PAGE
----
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Blakeney - A Simple and Rapid Preparation of Alditol Acetates For

Blakeney - A Simple and Rapid Preparation of Alditol Acetates For

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Published by Priscilla Botelho
Alditol acetatos
Alditol acetatos

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Published by: Priscilla Botelho on Jan 23, 2012
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Carbohydrate Research,
113 (1983) 291-299Elsevier Scientific Publishing Company, Amsterdam - Printed in The Netherlands
A SIMPLE AND RAPID PREPARATION OF ALDITOL ACETATES FORMONOSACCHARIDE ANALYSIS
ANTHONY B.BLAKENEY, PHILIP . ARRIS
,ROE%RTJ.HENRY,
ANDBRUCEA,STONE~
Department of Biochemistry, La Trobe University, Bwrdoora, Victoria 3083 (Australia)
(Received April 7th, 1982; accepted
for publication in revised form, July 4th, 1982)
ABSTRACT
A simple and rapid method is described for the preparation of alditol acetatesfrom monosaccharides. It can be performed in a single tube without transfers orevaporations. Monosaccharides are reduced with sodium borohydride in dimethylsulphoxide and the resulting alditols acetylated using I-methylimidazole as thecatalyst. Removal of borate is unnecessary and acetylation is complete in 10 minat room temperature. Monosaccharides are quantitatively reduced and acetylatedby this procedure. The alditol acetates are completely separated by glass-capillary,gas-liquid chromatography on Silar 1OC. The method has been applied to the analysisof monosaccharides in acid hydrolysates of a plant cell-wall.
INTRODUCTION
Gas-liquid chromatography of alditoi acetates is widely used for determiningthe composition of monosaccharide mixtures, especially those resulting from thehydrolysis of polysaccharides’. Alditol acetates are better resolved than other com-monly used derivatives. However, current methods for preparing alditol acetatesinvolve relatively long acetylation-times at elevated temperatures (100-120”). Wehave therefore attempted to improve the method for preparing alditol acetates.In the preparation of alditol acetates, monosaccharides are first reduced toalditols with sodium borohydride and then acetylated. Borate, formed from sodiumborohydride, complexes with the alditols and interferes with subsequent acetylation.Borate is usually removed as the volatile trimethyl borate by evaporation with metha-nol’. This method is effective only under completely anhydrous conditions, as waterconverts methyl borate into methanol and boric acid. Repeated slow and tediousevaporations are necessary to remove all of the borate. Acetylation requires thepresence of such catalysts as pyridine3 or sodium acetate”, which are effective onlyin the absence of borate. Acid-catalysed acetylation, although apparently successful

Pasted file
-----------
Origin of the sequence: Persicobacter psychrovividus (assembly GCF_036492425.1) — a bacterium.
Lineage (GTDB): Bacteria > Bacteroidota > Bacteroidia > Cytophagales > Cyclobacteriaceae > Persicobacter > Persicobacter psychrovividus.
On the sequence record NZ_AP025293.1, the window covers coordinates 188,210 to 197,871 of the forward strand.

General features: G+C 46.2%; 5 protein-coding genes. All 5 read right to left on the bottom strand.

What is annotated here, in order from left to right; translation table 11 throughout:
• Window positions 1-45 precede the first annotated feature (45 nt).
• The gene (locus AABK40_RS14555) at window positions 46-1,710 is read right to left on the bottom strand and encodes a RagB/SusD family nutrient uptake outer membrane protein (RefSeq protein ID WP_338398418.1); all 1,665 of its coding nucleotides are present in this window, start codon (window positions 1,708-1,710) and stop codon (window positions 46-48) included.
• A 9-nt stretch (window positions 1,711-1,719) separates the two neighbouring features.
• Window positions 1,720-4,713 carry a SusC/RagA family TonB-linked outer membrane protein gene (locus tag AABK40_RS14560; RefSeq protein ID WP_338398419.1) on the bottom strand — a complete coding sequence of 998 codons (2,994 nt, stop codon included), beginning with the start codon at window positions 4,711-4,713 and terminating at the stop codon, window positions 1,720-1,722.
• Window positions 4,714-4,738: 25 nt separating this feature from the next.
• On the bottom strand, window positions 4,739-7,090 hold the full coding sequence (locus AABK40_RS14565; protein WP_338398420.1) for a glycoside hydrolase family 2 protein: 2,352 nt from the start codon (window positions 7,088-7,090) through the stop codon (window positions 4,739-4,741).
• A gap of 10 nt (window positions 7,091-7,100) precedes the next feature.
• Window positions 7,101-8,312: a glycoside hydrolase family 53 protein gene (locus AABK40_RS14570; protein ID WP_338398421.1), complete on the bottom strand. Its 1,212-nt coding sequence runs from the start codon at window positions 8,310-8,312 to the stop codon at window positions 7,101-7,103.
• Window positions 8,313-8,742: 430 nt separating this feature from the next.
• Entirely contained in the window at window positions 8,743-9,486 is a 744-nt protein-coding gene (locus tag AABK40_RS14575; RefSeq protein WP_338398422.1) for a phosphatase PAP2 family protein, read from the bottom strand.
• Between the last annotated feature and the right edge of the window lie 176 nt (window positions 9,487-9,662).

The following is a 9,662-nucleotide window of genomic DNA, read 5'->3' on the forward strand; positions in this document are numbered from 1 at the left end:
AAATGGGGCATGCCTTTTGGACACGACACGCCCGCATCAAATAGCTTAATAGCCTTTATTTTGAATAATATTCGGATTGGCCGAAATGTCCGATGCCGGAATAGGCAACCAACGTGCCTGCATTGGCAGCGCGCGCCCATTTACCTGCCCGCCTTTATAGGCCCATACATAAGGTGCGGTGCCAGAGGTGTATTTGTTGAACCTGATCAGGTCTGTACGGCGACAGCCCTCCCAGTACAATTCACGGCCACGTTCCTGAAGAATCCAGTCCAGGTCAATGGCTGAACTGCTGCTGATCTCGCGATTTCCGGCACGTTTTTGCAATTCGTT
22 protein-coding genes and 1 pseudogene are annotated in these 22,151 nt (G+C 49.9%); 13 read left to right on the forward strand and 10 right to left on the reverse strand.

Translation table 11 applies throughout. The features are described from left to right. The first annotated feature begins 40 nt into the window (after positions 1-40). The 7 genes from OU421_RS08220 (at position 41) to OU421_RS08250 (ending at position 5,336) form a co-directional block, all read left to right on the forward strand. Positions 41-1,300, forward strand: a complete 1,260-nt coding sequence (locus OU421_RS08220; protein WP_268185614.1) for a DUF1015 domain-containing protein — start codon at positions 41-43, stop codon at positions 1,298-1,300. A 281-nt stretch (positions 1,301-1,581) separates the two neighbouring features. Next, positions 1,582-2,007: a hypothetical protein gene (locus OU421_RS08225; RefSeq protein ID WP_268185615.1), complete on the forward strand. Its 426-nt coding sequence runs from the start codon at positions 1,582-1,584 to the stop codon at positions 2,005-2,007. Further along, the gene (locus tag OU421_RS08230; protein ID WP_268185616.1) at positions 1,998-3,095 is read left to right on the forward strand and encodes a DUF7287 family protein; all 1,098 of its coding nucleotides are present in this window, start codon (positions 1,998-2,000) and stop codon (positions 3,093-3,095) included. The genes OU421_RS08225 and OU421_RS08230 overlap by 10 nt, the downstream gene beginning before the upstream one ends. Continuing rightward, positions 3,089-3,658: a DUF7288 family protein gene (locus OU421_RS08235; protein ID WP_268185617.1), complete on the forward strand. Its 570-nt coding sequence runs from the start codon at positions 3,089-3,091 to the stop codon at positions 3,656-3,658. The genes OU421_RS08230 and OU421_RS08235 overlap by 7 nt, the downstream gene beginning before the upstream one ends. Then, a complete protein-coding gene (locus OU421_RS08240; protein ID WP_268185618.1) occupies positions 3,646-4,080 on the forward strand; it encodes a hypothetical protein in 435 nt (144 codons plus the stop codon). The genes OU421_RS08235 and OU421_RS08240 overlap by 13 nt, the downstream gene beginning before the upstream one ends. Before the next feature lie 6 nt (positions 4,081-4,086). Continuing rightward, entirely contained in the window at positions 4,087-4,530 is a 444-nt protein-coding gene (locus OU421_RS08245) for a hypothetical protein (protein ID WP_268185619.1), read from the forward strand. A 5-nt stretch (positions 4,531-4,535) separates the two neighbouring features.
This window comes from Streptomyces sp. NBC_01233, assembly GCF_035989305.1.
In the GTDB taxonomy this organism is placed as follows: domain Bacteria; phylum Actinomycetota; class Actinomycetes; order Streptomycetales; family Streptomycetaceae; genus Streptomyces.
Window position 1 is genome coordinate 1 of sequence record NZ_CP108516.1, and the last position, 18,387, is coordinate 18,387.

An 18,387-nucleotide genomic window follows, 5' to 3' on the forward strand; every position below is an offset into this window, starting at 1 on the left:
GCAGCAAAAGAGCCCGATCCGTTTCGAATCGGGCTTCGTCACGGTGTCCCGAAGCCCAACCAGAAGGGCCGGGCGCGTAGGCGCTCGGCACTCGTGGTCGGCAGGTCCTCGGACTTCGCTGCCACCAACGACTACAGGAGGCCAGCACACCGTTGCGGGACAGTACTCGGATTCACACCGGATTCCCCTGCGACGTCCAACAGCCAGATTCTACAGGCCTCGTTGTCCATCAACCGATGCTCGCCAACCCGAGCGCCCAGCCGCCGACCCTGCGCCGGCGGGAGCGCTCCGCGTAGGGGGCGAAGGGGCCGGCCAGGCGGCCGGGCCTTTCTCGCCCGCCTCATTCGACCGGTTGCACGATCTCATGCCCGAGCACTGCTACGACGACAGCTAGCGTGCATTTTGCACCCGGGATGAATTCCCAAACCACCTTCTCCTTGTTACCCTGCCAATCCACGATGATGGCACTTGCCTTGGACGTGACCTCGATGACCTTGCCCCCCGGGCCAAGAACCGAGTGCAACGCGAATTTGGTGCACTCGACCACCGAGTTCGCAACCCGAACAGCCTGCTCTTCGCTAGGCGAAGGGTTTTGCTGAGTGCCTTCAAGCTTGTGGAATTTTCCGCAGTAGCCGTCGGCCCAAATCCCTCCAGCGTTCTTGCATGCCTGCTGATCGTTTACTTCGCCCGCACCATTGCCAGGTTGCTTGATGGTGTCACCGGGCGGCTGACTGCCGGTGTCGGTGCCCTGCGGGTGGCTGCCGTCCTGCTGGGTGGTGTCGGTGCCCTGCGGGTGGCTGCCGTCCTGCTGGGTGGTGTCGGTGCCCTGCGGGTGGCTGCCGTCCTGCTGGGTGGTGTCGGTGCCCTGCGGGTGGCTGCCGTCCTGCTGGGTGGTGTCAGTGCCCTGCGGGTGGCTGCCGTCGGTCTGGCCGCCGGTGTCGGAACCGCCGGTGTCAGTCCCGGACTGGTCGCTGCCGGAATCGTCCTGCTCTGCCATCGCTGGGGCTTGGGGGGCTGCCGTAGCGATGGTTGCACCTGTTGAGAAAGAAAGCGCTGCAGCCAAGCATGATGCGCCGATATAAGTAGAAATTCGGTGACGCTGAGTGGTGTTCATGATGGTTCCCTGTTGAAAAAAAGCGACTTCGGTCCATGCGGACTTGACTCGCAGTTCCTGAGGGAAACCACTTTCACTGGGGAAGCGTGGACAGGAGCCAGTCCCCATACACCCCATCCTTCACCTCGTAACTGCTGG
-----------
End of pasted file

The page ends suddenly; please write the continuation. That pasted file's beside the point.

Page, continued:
*Permanent address: The Grassland Research Institute, Hurley, Maidenhead, Berks., SL6 5LR,U.K. The Grassland Research Institute is financed through the Agricultural Research Council, U.K.tTo whom correspondence should be addressed.000%6215/83/0000-0000/$03.00, @ 1983 - Elsevier Scientific Publishing Company
 
292 A. B.
BLAKENEt’, P. I. HARRIS. R. J. I7EIR1’. R. A. STOXI
in the presence of boratci produces artifacts having retcntlon tlmcs similar to alditc>lacetates’. Connors and Pandit” introduced the USCof I-mct!~ylimidazolr :I$ acatalystfor the rapid analytical acetylation of polyhydroxy compounds at -15 -Phi< catalysthas been used in the acet~latlon of aldito!~. fol!o\vrng the rcmo\al of borate’, andfor the acetylation of aldonon~trile\‘.We now report the successful use of I -mct!~yli!nid:~zole as a catalyst for thequantitative acetylntion of a!ditoli in the prcscncc of borate. The resulting alditolacetates were scparatcd by capillary g.1.c. on Solar ICC. The method has been usedfor analysis of mono~3cch:li-irlc~ in acid hydroly~atcs of :I plant cell-wall preparation.
MATFRIAI,S AND METlTOIX
Reqcnts. ~-~ Dichloromcthane (cat. no. 6050) and dimethyl sulphoxide (cat.no. 801912, stored over molecular sieve type 4.4) \vere obtained from Merck. Darm-stadt, Germany I-Meth),limidazoIc was obtained from Sigma Chemical Co
. St.
Louis. MO, U.S.A.Monosaccharides and alditols were obtained finm commercial wurcc‘s exceptfor I.-sorbose. which M~S the kind gift of Prnfcssnr V. M. Trihojus. IJniversltY otMelbourne. A sample containrn,0 apiose was obtained by hydrolysis ol‘crudc apiin “.I I’with 0.05b1 sulphuric acid f‘or 30 min at 100 /?lj,o-Inositol hexa-acctati‘ (n1.p. 71 7
b
and glucitol heua-acetate
(111.p. 102 ) WOK
prepared from r?l~wino\itol and glucitol(5 g) by suspending them in I-metliylir!~idazolc (5 mL_
) and
adding acetic anhydridc(50 mL) slowly. with mluing. After
15 min.